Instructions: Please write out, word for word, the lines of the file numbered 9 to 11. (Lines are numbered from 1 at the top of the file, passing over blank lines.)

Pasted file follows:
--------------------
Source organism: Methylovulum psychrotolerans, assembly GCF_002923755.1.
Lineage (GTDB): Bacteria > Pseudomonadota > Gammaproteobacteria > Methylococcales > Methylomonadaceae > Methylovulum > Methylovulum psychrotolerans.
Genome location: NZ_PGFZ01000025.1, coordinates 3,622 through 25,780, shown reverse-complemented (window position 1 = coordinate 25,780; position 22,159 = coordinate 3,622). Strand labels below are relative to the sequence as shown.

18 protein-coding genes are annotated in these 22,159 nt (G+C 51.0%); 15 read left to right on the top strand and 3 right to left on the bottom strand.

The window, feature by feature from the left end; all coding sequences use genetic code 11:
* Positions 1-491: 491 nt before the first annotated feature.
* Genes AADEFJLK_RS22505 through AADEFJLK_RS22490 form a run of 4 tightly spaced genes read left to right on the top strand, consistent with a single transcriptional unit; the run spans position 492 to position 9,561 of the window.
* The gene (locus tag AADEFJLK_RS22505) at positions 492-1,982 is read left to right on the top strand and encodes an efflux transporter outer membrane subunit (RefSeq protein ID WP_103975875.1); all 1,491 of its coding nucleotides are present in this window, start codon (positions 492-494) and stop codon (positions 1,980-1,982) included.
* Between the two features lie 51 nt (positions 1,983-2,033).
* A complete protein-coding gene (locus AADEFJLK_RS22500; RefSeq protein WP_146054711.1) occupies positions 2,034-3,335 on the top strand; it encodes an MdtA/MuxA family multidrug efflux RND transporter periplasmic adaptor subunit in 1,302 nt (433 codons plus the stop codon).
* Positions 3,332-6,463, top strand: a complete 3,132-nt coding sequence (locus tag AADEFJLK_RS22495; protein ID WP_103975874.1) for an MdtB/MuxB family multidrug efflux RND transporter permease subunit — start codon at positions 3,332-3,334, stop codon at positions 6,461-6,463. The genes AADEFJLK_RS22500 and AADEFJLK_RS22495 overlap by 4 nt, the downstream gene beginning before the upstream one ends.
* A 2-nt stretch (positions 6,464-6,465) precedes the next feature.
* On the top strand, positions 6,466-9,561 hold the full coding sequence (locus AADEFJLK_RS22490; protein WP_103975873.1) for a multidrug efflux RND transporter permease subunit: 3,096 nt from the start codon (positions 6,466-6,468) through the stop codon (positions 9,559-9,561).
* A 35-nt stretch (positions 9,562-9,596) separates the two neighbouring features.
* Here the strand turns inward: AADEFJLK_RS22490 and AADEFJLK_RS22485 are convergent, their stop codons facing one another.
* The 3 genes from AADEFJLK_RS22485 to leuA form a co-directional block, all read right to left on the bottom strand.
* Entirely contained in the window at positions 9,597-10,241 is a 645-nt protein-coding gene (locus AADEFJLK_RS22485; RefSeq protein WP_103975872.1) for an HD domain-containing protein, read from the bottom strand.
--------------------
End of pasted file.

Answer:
* Between the two features lie 51 nt (positions 1,983-2,033).
* A complete protein-coding gene (locus AADEFJLK_RS22500; RefSeq protein WP_146054711.1) occupies positions 2,034-3,335 on the top strand; it encodes an MdtA/MuxA family multidrug efflux RND transporter periplasmic adaptor subunit in 1,302 nt (433 codons plus the stop codon).
* Positions 3,332-6,463, top strand: a complete 3,132-nt coding sequence (locus tag AADEFJLK_RS22495; protein ID WP_103975874.1) for an MdtB/MuxB family multidrug efflux RND transporter permease subunit — start codon at positions 3,332-3,334, stop codon at positions 6,461-6,463. The genes AADEFJLK_RS22500 and AADEFJLK_RS22495 overlap by 4 nt, the downstream gene beginning before the upstream one ends.